CERCLA Rules In Transaction Dispute

When U.S. environmental statutes clash with state commercial transaction laws, the federal laws hold sway, according to a ruling by a federal district court in West Virginia. (U.S. v. Gordon Stafford Inc., No. 1:90-102, N.D. W.Va., Feb. 3, 1997.)

As a result, a buyer who claimed that he simply was attempting to return rightfully rejected goods to the seller, was held liable as an "arranger" under Section 107 of the Comprehensive Environmental Response, Compensation and Liability Act (CERCLA).

Gary Powell owned Marion Engineering Co. which purchased electrical transformers in 1987 from Gordon Stafford Inc. Atlantic Richfield Co. (ARCO) had sold the transformers to Stafford four years earlier at a public auction in New Mexico, and Stafford shipped the items to West Virginia.

When it sold the transformers to Powell, the company assured him that they contained insignificant amounts of polychlorinated biphenyls (PCB). Shortly after delivery, however, Powell tested the transformers and discovered that they contained hazardous PCB levels.

Powell immediately notified Stafford that he rejected the transfer and demanded that the company promptly remove the goods from his property. Such notification, Powell later argued, was fully consistent with nationally recognized commercial practices and, for that matter, was required by state sales law.

Later, West Virginia environmental authorities discovered the transformers at a site in Harrison County and called in federal officials to supervise the cleanup.

Federal prosecutors charged Powell with various criminal violations of the Toxic Substances Control Act for his alleged tampering with the labels and conspiring in the the transformers' illegal disposal. A jury acquitted Powell of all charges in 1989.

The Department of Justice then sued ARCO, Stafford, Powell and related companies under CERCLA provisions that hold firms and individuals liable for site cleanup costs if they "arranged for disposal" of hazardous substances. In 1993, the district court dismissed the liability claims against ARCO after finding that the company's original sale to Stafford was not an "arrangement for disposal." ARCO successfully argued that when it sold the transformers to Stafford it was "merely a party to a transaction for a useful product" and thus, no disposal could be reasonably anticipated following the sale.

The government then sought a summary judgment against Powell personally for his role as an arranger for disposal. For his part, Powell, by promptly returning the non-conforming goods, claimed that he did nothing more than act reasonably and in conformity with standard business practices and state law.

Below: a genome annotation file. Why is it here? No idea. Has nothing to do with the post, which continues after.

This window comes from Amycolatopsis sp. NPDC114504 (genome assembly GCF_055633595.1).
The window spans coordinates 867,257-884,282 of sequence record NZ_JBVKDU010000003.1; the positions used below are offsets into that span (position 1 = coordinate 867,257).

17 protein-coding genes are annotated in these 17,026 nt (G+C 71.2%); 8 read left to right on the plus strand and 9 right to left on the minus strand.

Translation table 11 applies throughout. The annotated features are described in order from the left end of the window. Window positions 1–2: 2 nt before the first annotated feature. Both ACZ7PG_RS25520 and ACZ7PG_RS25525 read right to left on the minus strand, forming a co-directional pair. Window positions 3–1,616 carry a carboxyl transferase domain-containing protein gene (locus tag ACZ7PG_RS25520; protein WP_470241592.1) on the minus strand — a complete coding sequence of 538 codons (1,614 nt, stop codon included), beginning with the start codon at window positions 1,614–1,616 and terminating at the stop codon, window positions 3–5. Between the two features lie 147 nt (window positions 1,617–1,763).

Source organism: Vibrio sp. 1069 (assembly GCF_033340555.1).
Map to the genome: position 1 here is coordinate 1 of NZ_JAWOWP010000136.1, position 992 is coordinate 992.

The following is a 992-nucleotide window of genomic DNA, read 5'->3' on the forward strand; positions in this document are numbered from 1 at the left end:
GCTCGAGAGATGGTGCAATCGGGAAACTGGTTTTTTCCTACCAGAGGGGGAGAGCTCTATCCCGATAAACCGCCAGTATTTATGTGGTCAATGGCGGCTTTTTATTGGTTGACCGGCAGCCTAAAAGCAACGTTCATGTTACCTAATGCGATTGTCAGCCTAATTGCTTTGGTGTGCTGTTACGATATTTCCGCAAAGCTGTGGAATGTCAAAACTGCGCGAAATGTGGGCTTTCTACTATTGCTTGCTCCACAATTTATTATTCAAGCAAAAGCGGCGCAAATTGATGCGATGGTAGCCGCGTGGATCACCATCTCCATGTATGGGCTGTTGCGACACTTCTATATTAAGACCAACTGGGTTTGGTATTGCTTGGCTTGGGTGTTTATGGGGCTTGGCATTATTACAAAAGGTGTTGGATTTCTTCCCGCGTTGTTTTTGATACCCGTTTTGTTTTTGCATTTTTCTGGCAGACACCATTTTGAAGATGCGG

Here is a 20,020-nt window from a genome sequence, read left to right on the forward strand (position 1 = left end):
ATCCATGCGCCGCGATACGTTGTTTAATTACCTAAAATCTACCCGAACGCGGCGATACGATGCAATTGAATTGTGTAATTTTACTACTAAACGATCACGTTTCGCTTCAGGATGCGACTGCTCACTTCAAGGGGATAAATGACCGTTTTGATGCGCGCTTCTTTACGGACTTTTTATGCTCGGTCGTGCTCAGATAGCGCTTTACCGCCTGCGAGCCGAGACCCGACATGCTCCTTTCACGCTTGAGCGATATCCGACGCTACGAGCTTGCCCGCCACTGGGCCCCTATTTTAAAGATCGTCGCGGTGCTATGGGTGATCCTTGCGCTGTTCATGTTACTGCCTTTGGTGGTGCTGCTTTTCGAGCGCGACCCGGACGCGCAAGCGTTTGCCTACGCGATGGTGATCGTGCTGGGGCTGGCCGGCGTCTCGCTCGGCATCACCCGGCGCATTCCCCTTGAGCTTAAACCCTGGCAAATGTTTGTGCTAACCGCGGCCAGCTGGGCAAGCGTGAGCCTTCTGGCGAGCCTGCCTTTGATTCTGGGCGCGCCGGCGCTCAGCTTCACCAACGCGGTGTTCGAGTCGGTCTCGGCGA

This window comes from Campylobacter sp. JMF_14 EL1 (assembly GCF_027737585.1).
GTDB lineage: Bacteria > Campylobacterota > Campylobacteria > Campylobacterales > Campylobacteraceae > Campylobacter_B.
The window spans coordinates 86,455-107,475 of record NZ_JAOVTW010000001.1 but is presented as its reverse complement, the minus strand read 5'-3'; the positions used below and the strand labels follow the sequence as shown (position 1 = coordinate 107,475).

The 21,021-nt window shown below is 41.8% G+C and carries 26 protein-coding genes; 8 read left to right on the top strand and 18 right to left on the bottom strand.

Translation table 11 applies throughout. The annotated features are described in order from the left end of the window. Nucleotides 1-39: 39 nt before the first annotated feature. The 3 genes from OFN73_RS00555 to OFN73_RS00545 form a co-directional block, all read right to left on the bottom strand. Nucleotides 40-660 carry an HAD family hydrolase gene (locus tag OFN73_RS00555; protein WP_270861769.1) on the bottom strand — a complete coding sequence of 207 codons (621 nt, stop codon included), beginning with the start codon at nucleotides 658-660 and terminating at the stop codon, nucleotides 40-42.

Not so, said the judge who found that Powell "did much more than return the goods." As the district court saw it, Powell, an engineer, knowingly possessed transformers with hazardous PCB levels and "actually assisted in activities to conceal [their] ultimate disposal." Moreover, the court found Powell had "special knowledge" of the correct procedures for handling such substances and thus knew that Stafford's actions were unlawful.

Powell's downfall, according to the district court's opinion, occurred when he "overheard" Stafford employees talking about how to dispose of the transformers and when he helped remove labels from the transformers and assisted the employees in loading the transformers onto a truck.

If the transformers that Stafford delivered did not meet the contract specifications, Powell could not simply embrace the state commercial transactions law and ignore federal environmental regulations, the court said. The opinion cited evidence that Powell knew of the likelihood of a PCB release after he handed over the transformers.

Furthermore, the court warned that even someone who receives unsolicited goods that contain hazardous substances cannot merely ship the items back to the sender. What's expected under federal law, said the court, is prompt notification of state and federal environmental authorities - even more so when recipients know, or should know, that regulatory restrictions affect the handling of such substances.

The ruling is significant for its effect on acceptable - indeed, mandatory - behavior on the part of buyers in 49 states where the Uniform Commercial Codes governs sales transactions. As this federal district judge sees it, CERCLA transforms compliance with state-sanctioned business practices into cleanup responsibility.

Congressional Bill To Watch: H.R. 942: "Interstate Transportation of Municipal Solid Waste Act of 1997" and "Municipal Solid Waste Flow Control Act of 1997" would allow states to limit the interstate transportation of municipal solid waste and would authorize limited flow control by certain state and local governments. (Measures are linked.)

H.R. 943 "Municipal Solid Waste Flow Control Act of 1997" (Free-standing flow control authorization bill)